Posted March 4, 2021 — Lauren Harris switched majors twice at the University of Houston before she found her calling in public health. After discovering her niche, she landed on the dean’s list several times and graduated cum laude with a bachelor’s in health from the College of Education in 2017.
She understood she made the right decision when she shadowed a health educator at a local elementary school. During a life skills lesson, Harris asked the students to write down if anything was impacting their school performance. Some wrote nothing or drew smiley faces. However, one boy falling behind in reading shared how his mom had to work late to support the family, which meant he had to take the city bus home to care for his younger sister and couldn’t attend after-school tutorials.
“This moment gave me the reality check I needed, why I was at UH learning about health disparities and social determinants of health,” Harris said. “I don’t just want to do intervention. I want to create lasting and sustainable change, a legacy of impact and enhanced health in the lives of these students.”
For her commitment to health promotion and community service, Harris earned the College of Education’s 2020 Rising Star Award. A young alumna, Harris embodies the College’s dedication to improving lives through collective action, said Laura Lee, a student success coach/advisor in the Office of Undergraduate Studies.
“Lauren is the epitome of what we wish for all of our graduates,” said Lee, who nominated Harris for the award.
Harris works as a program coordinator at Change Happens!, a nonprofit in Third Ward that offers services to help children and families in high-risk communities. She oversees the day-to-day operations of HYPE 3.0, a program designed to empower African American and Hispanic/Latinx youth, ages 14-19, in Houston to make healthy choices through an evidence-based curriculum.
In partnership with YES Prep and the Houston Independent School District, HYPE 3.0 teaches students about healthy communication skills, red flags in relationships, and conflict resolution as well as covers the effectiveness of condoms, birth control and more. The program also provides schools, parents and students with resources to ensure long-lasting change.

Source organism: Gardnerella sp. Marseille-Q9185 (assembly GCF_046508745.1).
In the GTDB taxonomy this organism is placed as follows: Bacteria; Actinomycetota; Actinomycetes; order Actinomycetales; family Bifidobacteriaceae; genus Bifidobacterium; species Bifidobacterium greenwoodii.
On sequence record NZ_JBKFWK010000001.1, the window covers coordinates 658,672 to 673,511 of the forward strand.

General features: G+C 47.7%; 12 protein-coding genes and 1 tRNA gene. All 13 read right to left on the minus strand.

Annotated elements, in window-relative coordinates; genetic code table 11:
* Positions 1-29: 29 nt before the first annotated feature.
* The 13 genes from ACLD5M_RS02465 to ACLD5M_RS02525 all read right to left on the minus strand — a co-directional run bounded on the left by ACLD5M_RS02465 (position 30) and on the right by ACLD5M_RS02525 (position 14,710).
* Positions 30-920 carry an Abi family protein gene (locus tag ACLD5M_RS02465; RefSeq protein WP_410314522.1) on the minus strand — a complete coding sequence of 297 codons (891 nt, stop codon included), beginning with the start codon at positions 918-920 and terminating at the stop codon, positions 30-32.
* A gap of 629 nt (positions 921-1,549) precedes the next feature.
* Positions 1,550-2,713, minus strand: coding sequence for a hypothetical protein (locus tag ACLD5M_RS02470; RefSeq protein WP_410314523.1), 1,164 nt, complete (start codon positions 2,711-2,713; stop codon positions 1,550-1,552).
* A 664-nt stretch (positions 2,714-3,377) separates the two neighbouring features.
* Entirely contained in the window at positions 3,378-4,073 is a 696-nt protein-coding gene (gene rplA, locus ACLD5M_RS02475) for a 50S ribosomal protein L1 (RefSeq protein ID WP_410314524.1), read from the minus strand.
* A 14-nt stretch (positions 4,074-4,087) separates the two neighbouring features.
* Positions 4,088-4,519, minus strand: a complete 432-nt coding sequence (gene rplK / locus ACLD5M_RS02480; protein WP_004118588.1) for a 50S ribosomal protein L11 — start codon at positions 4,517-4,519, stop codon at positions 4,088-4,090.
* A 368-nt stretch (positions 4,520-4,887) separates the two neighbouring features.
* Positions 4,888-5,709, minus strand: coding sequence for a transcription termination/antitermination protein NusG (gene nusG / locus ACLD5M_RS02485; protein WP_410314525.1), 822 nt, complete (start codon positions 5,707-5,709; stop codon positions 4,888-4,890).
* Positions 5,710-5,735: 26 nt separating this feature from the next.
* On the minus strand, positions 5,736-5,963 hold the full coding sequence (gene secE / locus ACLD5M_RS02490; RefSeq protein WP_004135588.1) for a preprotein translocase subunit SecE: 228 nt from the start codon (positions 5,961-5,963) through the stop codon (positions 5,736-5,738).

“I feel so fulfilled, so much love, with the work I do,” Harris said. “My goal is to just see what I can do to give more of myself to the community and address racial disparities.”
Harris supervises a team of four and last year led the transition to virtual programming in the wake of COVID-19. The daughter of two UH graduates, Harris she said her time in the College of Education prepared her for the challenges she has faced as a program coordinator.
As part of her practicum through the College, she gained real world experience designing an overnight program at The Health Museum for Girl Scouts to learn new skills and earn their first aid badge. Harris trained staff and volunteers, taught classes, engaged with parents and even slept overnight at the museum to help prepare breakfast for the girls in the morning.
“I really did learn the fundamental skills at UH that I needed to excel in a career in public health,” she said.
Harris went on to earn a Master of Public Health from The University of Texas Health Science Center at Houston in 2020, by conducting original research in her thesis, “How to Reduce Preventable Maternal Mortality in Black women by Enhanced Social Support Through Doula Services.”
She said she wants to do more to empower pregnant, low-income women from underserved, overlooked communities.
“I am so thankful and blessed to be living in my purpose now,” she said. “I want to help other people to live and find their purposes as well.”
— By Lillian Hoang
— Photos courtesy of Lauren Harris